By Richard Yancey, Executive Director, Building Energy Exchange
From Who Cares About Energy Codes? the architect’s guide to New York City’s aggressive carbon reduction code
In 2021, we are at an inflection point in the climate crisis: innovative solutions are becoming funded initiatives; ambitious policies are becoming laws; and the United States has re-joined the Paris Agreement. Of the sectors that contribute the most to our greenhouse gas (GHG) emissions —such as transportation and electricity —perhaps the most elusive is buildings. This includes the carbon associated with building and operating our homes, offices, shops, and factories. While electric vehicles are gaining traction with commitments to phase out combustion engines and clean energy is now both cost competitive and heavily incentivized, buildings require a multifaceted and nuanced approach that must engage an incredibly diverse set of decision-makers.
New York has been one of a growing group of cities to recognize the central role of buildings in effective climate action and initiate aggressive measures to curb their emissions. For these measures to succeed, however, architects must expand their professional and ethical duty for ensuring the safety and health of our built environment to include climate action, and seize their agency in leading a rapid transition to high performance buildings. Just as the profession took on the responsibility of making architecture accessible to all, we must ensure that buildings are an effective part of the climate solution. Building performance must become a fundamental design element, no longer an afterthought with responsibility for compliance relegated to another consultant.
“Building performance must become a fundamental design element, no longer an afterthought with responsibility for compliance relegated to another consultant.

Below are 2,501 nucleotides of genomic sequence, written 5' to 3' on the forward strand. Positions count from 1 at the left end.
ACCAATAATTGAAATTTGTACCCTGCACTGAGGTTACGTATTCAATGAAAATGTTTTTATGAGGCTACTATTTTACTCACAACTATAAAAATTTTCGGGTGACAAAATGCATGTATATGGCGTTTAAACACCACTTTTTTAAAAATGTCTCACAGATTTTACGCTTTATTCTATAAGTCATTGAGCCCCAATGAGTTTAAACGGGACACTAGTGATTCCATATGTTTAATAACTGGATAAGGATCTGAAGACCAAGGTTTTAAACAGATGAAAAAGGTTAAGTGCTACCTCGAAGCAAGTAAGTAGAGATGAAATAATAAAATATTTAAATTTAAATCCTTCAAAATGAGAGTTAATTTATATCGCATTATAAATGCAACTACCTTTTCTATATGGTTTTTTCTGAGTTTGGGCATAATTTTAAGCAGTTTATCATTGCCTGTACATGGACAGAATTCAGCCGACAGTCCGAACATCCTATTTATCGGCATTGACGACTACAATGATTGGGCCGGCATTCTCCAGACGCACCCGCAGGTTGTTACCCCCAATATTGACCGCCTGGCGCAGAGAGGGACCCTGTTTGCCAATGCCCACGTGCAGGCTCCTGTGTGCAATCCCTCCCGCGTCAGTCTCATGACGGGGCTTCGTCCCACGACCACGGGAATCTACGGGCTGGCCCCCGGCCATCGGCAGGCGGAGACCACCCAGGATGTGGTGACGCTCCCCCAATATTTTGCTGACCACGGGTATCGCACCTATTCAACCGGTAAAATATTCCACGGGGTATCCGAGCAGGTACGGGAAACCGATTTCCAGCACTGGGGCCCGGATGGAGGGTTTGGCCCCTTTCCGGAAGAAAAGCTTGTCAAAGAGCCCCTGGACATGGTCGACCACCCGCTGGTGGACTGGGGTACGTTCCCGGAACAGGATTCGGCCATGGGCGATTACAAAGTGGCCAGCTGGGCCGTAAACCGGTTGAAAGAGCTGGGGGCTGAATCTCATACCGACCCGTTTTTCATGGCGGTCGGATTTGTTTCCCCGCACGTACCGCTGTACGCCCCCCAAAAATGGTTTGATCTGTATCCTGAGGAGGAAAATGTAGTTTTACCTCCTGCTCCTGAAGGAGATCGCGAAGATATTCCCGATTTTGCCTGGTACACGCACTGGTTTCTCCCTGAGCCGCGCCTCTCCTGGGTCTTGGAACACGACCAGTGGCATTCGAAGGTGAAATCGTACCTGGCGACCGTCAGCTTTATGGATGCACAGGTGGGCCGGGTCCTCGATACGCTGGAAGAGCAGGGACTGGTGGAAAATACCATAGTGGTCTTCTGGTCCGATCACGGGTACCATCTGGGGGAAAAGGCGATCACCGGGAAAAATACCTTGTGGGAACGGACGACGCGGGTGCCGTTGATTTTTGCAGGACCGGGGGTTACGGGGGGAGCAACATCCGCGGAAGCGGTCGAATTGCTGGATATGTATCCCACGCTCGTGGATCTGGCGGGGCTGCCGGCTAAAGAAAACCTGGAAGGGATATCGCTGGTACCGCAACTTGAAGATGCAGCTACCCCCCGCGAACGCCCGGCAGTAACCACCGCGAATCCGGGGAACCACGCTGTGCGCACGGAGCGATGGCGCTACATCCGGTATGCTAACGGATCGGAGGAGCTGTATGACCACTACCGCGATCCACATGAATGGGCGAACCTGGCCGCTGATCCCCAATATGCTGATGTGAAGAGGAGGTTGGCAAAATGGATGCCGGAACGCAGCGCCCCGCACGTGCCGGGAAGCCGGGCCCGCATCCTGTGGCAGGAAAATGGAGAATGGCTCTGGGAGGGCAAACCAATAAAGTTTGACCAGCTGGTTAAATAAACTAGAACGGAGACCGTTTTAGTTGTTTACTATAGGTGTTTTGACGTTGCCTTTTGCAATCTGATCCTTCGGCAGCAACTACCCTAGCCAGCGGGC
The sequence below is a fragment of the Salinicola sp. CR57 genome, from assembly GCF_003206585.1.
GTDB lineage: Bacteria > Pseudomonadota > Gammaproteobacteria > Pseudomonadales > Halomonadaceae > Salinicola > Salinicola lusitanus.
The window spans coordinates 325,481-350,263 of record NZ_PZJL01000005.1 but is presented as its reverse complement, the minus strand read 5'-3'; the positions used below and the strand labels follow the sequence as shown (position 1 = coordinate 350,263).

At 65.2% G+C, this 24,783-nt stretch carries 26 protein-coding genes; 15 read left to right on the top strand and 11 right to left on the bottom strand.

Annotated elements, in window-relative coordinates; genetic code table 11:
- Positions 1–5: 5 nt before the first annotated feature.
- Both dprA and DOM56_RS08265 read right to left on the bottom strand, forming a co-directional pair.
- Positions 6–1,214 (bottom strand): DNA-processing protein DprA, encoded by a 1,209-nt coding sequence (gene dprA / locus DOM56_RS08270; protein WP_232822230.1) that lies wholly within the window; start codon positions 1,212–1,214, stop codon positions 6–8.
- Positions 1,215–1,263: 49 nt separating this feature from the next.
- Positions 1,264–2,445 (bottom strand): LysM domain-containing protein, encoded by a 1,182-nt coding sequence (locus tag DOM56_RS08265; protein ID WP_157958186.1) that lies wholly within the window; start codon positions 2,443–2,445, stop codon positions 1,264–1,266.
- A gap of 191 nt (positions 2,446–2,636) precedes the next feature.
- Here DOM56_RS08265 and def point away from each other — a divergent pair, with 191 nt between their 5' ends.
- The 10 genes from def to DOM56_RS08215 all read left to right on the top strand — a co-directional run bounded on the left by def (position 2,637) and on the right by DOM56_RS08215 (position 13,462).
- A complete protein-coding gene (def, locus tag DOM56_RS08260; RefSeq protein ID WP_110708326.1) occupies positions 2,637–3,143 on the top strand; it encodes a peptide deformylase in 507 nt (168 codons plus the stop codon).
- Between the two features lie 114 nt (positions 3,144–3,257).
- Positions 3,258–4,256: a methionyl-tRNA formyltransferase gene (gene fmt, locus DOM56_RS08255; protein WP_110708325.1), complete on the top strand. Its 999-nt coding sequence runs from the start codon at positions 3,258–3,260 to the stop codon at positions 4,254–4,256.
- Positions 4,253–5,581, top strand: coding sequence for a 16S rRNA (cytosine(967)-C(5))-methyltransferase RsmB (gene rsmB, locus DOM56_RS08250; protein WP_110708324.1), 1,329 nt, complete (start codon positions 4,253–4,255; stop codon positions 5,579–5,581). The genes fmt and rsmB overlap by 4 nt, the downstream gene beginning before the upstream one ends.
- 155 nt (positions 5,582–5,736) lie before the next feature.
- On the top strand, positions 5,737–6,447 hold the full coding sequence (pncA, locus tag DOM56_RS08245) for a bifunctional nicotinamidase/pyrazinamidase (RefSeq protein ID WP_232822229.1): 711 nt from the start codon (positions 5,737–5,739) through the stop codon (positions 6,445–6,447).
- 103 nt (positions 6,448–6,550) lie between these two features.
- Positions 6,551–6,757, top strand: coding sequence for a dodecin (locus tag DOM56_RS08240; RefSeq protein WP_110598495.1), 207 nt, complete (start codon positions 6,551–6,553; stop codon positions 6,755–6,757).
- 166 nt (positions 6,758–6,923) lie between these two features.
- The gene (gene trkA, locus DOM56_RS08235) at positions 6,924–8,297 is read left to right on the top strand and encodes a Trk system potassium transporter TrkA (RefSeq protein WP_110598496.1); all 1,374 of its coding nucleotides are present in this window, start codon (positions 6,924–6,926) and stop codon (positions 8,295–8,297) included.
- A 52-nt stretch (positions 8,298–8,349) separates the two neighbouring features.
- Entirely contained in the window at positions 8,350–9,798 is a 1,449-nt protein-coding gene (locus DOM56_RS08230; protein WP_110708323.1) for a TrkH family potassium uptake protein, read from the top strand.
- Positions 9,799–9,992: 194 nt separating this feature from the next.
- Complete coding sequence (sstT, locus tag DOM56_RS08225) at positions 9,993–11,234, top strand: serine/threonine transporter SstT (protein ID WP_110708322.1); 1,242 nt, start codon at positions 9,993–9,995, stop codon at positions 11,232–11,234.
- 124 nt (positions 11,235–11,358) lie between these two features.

New York’s forthcoming predicted energy use code (Local Law 32 of 2018), as well as the groundbreaking building carbon emission limits, of 2019’s Local Law 97, will require fundamental changes to the practice of architecture. The Building Energy Exchange’s 2020 Architect Advisory Council has outlined how the profession must adapt to comply with these new laws —and lead the path forward to a cleaner and healthier city. The Council determined three areas that require action: the profession, the design and construction process, and the practice of architecture.
• Profession: Architects must take a leadership role in setting a project’s performance goals and standards, and in ensuring they are met. This will require changes to the way risk and liability are assigned, and a fluency with energy modeling tools and new performance technologies and systems.
• Process: Change comes slowly to the building sector. Architects must champion a new ‘business as usual’ that fully incorporates performance into every stage of the design, construction, and occupancy process; and imagine new business models to deliver on this imperative.
• Practice: Architects must apply their systems- thinking expertise to ensure successful outcomes through an integrated practice with clear verification, quality assurance, and accountability. They must advocate for these principles to be adopted universally as required practice.
The existential threat of climate change provides an opportunity for the profession of architecture to lead the transition to carbon neutral and energy efficient buildings, dramatically reducing their 40% contribution to the world’s GHG emissions. In successfully adapting the standards of practice to meet New York’s new energy code, the profession can also renew their fundamental role of shaping a better world for generations to come.